# Sparsest cut is solvable on trees

The problem is to prove that Sparsest cut is solvable on trees in polynomial time.

A short review, a sparsest cut is linear program

$$\min \frac{c(S,\overline{S})}{D(S,\overline{S})}$$

where $c(S,\overline{S})$ - sum of edge weights for every edge that crosses the cut $S,\overline{S}$

and $D(S,\overline{S})$ - sum of demands between $s_{i}$ and $t_{i}$ are separated by $S,\overline{S}$

The proof is based on the claim.

There exists a sparsest cut $(S,\overline{S})$, such that the graphs $G[S]$ and $G[\overline{S}]$ are connected.

Proof of the claim:

Without loss of generality, assume $G[S]$ is not connected. Say it has components $C_{1}...C_{t}$. Let the total capacity of edges from $C_{i}$ to $\overline{C}_{i}$ be $c_{i}$ and the demand be $d_{i}$. The sparsity of cut $S$ is $\frac{c_{1}+\cdots+c_{t}}{d_{1}+\cdots+d_{t}}$. Now since all quantities $C_{i},d_{i}$ are non-negative, by simple arithmetic, there exists $i$ such that $\frac{c_{i}}{d_{i}} \leq \frac{c_{1}+\cdots+c_{t}}{d_{1}+\cdots+d_{t}}$. This implies that cut $C_{i}$ is at least as good as $S$.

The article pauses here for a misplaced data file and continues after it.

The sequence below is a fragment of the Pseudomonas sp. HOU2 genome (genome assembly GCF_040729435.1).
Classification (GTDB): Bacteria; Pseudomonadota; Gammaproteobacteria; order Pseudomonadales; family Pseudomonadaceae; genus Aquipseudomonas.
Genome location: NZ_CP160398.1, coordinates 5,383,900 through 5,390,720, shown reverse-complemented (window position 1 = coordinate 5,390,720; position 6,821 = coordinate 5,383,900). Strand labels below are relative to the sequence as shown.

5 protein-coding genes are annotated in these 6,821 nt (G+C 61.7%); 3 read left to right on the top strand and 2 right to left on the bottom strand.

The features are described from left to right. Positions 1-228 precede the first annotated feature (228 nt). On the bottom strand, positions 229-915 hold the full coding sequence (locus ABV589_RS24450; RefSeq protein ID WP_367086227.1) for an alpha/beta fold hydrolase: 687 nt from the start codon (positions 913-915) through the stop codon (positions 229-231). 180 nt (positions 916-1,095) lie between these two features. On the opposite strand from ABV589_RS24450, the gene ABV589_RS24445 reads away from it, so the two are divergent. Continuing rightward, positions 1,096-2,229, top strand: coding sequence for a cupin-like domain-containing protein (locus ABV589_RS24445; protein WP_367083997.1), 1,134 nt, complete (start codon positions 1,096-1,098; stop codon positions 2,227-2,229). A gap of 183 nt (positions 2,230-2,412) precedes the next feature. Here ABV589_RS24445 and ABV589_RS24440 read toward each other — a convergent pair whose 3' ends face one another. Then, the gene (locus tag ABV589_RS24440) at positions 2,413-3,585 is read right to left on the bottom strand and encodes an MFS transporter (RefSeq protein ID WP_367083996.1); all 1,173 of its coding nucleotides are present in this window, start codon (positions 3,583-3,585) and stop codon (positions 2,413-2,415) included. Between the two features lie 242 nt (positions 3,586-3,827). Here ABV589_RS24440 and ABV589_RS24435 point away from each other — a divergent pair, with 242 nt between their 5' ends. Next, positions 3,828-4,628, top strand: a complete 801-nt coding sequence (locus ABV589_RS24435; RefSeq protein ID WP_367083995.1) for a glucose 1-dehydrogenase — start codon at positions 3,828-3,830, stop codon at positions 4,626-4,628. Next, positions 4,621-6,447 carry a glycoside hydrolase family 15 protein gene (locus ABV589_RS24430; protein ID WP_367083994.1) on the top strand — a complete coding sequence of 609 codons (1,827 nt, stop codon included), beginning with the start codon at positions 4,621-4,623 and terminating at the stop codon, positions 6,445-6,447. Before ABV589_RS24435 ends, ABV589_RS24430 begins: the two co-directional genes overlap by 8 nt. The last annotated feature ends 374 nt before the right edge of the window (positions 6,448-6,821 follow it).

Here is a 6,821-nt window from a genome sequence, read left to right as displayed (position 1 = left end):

Using this claim we know that the sparsest cut on trees will be exactly one edge. Therefore, the sparsest cut problem on trees becomes easy to solve in polynomial time.

The problem is I don't really understand how the claim was proved. I think it was proved by contradiction, firstly we assumed that $G[S]$ is not connected and found a better that $(S,\overline{S})$ cut for a component $C_{i}$, which is contradiction therefore $S$ is connected. Am I wrong? Secondly, how does this claim apply that sparsest cut is solvable on a tree. Just because as a component $C_{1}$ we can take a one edge of the tree? And how to show that it's solvable in polynomial time?

Thanks!

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